For cider in drinkable form – the adult version, that is – head to Norumbega Cidery, where a “tasting lawn” is open from noon to 5 p.m. on Saturdays and Sundays through the fall.

If you need help nailing down a date for your New Gloucester getaway, it might be good to know that Apples & Artisans happens on Oct. 14 and 15 at Thompson’s Orchards, where there will be an arts and crafts fair, music, pick-your-own apples, fresh doughnuts and more.


Hurricane Meadows in Falmouth offers one-stop shopping for just about every type of fall fun you can hope to have every weekend, from Friday to Sunday, this month. The corn maze is a challenging one, and you can also fire a potato cannon, ride on the Bee Train, bounce on giant jumping pillows and make corn angels in the corn pit. Pumpkins are also available.


Just up the road, the Freeport Fall Festival will be happening this weekend, all over the downtown area, with music, activities and more than 200 artists and makers.

An antique trolley by the pumpkin patch. Photo courtesy of Seashore Trolley Museum


Seashore Trolley Museum in Kennebunk offers 30-minute rides on its heritage railway that ends in a pumpkin patch where you can take your pick. Once back at the museum visitor’s center, you can paint your pumpkins and enjoy a cookie walk, photo scavenger hunt, craft room and festival fall photo ops. Catch a ride Friday through Sunday through Oct. 15. Costumes are encouraged.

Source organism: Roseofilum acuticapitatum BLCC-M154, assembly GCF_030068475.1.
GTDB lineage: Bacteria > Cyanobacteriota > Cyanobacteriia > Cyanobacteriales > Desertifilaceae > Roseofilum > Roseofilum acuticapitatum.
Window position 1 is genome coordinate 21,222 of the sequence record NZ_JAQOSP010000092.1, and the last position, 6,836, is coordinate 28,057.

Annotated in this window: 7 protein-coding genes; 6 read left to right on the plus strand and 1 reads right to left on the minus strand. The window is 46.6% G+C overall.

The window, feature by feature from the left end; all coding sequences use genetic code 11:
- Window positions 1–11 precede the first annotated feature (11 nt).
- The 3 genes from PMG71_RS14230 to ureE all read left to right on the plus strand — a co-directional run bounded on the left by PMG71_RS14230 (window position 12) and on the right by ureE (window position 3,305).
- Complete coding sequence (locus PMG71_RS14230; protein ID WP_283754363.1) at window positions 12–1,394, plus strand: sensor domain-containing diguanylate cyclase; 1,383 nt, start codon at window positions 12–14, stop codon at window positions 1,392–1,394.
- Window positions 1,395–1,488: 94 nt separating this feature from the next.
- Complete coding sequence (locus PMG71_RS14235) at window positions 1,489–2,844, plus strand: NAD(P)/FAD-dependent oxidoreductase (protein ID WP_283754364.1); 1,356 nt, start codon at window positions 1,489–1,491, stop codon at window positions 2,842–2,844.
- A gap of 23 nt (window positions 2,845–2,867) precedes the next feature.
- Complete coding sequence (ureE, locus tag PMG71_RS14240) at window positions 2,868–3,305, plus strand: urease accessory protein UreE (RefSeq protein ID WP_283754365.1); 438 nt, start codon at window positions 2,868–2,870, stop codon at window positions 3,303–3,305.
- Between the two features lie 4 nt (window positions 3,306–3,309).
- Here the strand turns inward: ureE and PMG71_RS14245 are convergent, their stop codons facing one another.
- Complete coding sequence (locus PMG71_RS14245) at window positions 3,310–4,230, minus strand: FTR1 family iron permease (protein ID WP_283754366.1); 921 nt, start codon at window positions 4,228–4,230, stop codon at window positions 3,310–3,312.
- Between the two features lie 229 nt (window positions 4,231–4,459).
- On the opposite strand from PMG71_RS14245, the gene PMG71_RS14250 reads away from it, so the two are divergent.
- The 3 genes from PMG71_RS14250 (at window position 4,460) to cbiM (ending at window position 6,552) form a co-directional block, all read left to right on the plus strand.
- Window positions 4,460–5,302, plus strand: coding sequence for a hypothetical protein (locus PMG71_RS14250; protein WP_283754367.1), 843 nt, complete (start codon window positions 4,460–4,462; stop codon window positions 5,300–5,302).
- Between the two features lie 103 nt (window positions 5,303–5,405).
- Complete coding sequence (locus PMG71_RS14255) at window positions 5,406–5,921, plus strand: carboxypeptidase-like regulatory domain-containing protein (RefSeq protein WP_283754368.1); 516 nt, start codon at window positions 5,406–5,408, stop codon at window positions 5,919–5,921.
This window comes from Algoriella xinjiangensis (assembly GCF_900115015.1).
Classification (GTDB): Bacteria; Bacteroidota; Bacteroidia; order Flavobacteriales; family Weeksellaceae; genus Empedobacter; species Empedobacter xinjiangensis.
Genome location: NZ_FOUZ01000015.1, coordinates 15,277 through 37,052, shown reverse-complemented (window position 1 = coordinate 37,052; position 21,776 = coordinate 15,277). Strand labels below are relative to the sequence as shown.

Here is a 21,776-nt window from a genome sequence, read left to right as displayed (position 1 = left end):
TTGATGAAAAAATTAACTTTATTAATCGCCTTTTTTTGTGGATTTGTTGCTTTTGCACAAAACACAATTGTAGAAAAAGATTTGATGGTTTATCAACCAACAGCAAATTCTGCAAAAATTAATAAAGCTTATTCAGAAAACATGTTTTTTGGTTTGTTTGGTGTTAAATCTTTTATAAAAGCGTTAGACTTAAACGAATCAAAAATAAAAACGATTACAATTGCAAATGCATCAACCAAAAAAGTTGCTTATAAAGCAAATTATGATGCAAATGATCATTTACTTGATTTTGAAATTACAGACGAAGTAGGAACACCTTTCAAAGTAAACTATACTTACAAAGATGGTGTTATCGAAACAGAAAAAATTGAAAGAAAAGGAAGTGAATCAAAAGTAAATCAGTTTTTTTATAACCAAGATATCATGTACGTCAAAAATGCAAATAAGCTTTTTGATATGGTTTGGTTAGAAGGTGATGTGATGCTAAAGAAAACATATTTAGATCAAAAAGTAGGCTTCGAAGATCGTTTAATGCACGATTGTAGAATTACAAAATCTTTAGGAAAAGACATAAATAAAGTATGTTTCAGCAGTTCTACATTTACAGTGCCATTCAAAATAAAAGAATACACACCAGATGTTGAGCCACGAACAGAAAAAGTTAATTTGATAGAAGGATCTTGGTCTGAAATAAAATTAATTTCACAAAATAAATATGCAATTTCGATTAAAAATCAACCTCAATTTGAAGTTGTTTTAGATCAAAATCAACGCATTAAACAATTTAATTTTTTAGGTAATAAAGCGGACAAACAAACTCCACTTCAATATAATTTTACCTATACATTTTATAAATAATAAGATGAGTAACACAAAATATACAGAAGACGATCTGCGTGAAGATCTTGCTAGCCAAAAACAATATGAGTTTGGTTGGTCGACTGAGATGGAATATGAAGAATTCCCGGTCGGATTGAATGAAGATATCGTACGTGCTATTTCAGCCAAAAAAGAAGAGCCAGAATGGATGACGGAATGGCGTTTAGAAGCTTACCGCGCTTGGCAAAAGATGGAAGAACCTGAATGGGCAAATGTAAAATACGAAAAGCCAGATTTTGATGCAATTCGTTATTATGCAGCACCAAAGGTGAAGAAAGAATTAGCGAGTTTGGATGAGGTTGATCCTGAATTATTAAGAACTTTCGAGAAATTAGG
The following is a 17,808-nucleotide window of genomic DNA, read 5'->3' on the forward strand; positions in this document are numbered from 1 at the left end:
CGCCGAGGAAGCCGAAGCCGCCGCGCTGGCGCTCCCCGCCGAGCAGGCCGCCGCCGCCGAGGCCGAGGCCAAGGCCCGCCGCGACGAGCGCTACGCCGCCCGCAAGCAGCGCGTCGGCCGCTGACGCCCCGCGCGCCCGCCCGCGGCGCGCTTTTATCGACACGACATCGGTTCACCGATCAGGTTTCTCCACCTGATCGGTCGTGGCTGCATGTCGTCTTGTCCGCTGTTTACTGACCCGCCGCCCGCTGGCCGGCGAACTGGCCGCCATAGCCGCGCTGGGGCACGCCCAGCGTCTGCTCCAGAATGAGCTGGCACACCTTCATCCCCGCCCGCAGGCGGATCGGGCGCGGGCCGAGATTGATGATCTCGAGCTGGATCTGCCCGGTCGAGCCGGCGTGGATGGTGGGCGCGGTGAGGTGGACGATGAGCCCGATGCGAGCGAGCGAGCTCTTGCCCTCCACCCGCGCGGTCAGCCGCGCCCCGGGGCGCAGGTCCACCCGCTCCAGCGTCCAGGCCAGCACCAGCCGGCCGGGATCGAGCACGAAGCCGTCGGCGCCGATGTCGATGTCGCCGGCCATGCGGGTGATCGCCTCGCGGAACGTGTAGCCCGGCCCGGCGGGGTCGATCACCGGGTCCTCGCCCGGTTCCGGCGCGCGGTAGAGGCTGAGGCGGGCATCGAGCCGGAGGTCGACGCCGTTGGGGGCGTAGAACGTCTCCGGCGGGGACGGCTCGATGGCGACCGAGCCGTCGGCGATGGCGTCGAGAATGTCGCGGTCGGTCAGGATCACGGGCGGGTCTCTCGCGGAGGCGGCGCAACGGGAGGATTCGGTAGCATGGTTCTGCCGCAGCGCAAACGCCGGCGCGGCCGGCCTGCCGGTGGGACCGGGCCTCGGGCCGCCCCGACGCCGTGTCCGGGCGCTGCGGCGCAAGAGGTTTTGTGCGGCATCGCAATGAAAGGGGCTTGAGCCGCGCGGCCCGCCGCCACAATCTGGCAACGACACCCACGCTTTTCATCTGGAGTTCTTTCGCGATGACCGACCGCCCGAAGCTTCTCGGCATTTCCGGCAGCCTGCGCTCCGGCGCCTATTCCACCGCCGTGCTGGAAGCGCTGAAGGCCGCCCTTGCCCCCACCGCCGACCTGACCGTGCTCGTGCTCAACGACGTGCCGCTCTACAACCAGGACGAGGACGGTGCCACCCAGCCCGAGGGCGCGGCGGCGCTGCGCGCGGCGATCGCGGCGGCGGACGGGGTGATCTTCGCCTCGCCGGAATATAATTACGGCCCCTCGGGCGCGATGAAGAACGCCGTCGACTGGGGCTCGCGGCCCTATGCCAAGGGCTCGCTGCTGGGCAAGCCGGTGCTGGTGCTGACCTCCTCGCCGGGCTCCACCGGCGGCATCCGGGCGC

Since there’s no bar car on the trolley, you can quench your autumnal thirst with an Oktoberfest lager from Banded Brewing in Biddeford or an Apples 2 Apples sour from Barreled Souls in Saco.

For full fall immersion, make your York County excursion coincide with the Saco Main Street Pumpkin Harvest Festival on Oct. 21 where there will be kids games, a costume contest, a trunk-or-treat area, pie-eating contests, horse-drawn wagon rides and more.



Maine’s western mountains are a great place to see foliage all around. One easy scenic fall drive is the Pequawket Trail near the New Hampshire border. It winds from Standish to Fryeburg on Route 113 then continues through Evans Notch and into the White Mountain National Forest. As a side trip, you can drive over the Hemlock Covered Bridge in Fryeburg, built in 1857.

At Snell Family Farm in Buxton, you can grab a pumpkin and several other vegetables. Apple picking winds down in mid-October.

An aerial view of the corn maze at Wallingford’s Orchard in Auburn. Russ Dillingham/Sun Journal


Wallingford’s Orchard offers plenty of pick-your-own apples and succulent baked goods. But there’s another reason to visit. The area they call the Backyard is home to several animals in a petting area, a kids play area and best of all, a fairly epic corn maze.

Bonney Park is situated in Auburn’s downtown and offers scenic views of the Androscoggin River. It’s also a hub for the Riverwalk Trail, which links hikers to the Lewiston park system by way of the pedestrian trestle bridge.

If you can’t get enough orchard time, Ricker Hill in Turner is another hot spot for all things fall, with apple-picking, a farm store, corn and hay mazes, disc golf and a tasting room featuring its own hard cider.

Staff Writer Ray Routhier and Features Editor Leslie Bridgers contributed to this story.